2. Brosseau, L, Casimiro, L, Milne, S, Welch, V, Shea, B, Tugwell, P, Wells, G. Deep transverse friction massage for treating tendinitis. The Cochrane Library. 2002 (4).
  3. Cook, JL, Purdam, CR. Is tendon pathology a continuum? A pathology model to explain the clinical presentation of load-induced tendinopathy. British Journal of Sports Medicine. 2009; 43 (6).
  4. Coombs, BK, Vicenzino, B. Efficacy and safety of corticosteroid injections and other injections for the management of tendinopathy: a systematic review of randomized controlled trials. The Lancet. 2010; 376 (9754): 20-26.
  5. Dragoo, JL, Wasterlain, AS, Braun, HJ, Nead, KT. Platelet-Rich plasma as a treatment for patellar tendinopathy. The American Journal of Sports Medicine. 2014; 42 (3): 610-618.
  6. Galbraith, RM, Lavallee, ME. Medial tibial stress syndrome: Conservative treatment options. Current Reviews in Musculoskeletal Medicine. 2009; 2 (3): 127-133.
  7. Moen, MH, Tol, JL, Weir, A, Steunebrink, M, De Winter, TC. Medial tibial stress syndrome: A clinical review. Sports Medicine. 2009: 39 (7): 523-546.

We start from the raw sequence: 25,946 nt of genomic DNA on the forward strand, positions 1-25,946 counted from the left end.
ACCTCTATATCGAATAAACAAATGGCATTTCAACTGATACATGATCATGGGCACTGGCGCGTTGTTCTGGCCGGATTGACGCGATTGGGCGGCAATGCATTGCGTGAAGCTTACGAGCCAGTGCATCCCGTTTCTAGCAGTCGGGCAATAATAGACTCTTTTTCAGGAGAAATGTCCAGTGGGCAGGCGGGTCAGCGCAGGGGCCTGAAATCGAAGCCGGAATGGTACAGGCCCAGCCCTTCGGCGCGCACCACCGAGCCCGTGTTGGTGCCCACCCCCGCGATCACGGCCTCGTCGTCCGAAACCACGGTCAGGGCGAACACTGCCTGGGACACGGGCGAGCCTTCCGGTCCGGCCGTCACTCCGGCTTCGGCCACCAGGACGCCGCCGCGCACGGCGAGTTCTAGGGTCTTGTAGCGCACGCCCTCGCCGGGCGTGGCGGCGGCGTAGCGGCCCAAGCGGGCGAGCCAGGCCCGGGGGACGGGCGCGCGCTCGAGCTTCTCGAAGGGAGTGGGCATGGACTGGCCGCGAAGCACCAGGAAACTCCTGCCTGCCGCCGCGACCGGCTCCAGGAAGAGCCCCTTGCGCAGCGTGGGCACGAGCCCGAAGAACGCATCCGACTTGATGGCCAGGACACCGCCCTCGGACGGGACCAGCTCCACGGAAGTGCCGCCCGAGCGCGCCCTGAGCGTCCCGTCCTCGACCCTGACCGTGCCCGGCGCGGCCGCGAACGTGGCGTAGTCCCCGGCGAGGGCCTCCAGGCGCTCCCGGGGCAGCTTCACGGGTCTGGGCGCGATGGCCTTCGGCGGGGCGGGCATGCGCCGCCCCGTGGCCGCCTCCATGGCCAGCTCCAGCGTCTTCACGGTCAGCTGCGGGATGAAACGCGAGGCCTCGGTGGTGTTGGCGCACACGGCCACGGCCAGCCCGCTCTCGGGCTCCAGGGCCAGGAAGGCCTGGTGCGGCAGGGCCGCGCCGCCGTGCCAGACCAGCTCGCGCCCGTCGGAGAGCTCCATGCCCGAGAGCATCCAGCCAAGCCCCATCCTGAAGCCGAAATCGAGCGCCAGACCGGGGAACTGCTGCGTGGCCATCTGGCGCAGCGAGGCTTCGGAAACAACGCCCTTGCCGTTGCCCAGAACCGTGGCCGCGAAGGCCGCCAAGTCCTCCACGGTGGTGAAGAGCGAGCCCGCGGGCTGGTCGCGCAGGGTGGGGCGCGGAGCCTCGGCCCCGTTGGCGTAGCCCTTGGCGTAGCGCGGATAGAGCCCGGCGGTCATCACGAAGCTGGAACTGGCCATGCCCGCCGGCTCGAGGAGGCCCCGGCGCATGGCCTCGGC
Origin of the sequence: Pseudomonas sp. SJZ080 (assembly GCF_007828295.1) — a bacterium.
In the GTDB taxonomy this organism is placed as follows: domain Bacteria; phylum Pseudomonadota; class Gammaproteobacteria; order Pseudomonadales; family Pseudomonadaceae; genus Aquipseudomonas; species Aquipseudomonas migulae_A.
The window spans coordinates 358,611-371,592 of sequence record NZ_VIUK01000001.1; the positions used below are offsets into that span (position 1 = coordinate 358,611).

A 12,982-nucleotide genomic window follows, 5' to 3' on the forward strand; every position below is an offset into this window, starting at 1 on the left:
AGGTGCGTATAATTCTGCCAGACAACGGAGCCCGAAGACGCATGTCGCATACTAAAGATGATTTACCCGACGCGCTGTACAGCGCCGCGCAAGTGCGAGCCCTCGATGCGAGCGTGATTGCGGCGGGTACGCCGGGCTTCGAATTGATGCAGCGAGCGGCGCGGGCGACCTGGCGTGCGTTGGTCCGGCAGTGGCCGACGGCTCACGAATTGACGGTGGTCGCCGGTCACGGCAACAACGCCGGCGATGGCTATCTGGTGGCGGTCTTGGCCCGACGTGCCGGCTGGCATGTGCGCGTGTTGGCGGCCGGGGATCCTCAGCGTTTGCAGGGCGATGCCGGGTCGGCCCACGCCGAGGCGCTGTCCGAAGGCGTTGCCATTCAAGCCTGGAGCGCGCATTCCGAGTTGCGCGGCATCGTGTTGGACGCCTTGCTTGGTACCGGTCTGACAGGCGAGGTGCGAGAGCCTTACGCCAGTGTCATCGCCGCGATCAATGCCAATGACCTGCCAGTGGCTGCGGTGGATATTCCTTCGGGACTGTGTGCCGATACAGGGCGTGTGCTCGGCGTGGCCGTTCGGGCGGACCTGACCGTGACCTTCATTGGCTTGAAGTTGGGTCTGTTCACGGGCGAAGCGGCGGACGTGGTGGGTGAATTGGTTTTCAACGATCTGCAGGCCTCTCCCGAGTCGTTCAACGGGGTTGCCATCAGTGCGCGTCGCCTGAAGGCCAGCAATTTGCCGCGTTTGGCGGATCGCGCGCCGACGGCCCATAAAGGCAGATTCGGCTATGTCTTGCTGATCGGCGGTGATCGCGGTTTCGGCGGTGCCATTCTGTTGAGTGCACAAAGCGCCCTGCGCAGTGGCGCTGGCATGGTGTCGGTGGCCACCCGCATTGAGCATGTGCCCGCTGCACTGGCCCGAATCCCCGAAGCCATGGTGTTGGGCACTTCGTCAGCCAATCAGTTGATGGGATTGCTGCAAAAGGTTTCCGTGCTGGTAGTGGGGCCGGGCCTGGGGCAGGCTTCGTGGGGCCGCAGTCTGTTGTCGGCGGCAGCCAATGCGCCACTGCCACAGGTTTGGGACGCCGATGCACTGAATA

8. Neilsen, RO, Buist, I, Sorensen, H, Lind, M, Rasmussen, S. Training errors and running related injuries: A systematic review. Int J Sports Phys Ther. 2012; 7(1): 58-75.
  9. Yelland, MJ, Sweeting, KR, Lyftogt, JA, Ng, SK, Scuffham, PA, Evans, KA. Prolotherapy injections and eccentric loading exercises for painful Achilles tendinosis: a randomized trial. British Journal of Sports Medicine. 2009.

About Julie McGee

Julie McGee
Julie is a San Francisco based PT. Running competitively in high school and college sparked her interest in human movement, and led her to major in Exercise Science at the University of Massachusetts. After taking a job in a lab, she realized that she needed to work with people and become a PT. Since graduating from PT school, she has worked in acute rehab, workers comp, outpatient orthopedics and home health. In her spare time she enjoys running, biking, swimming, reading and yoga.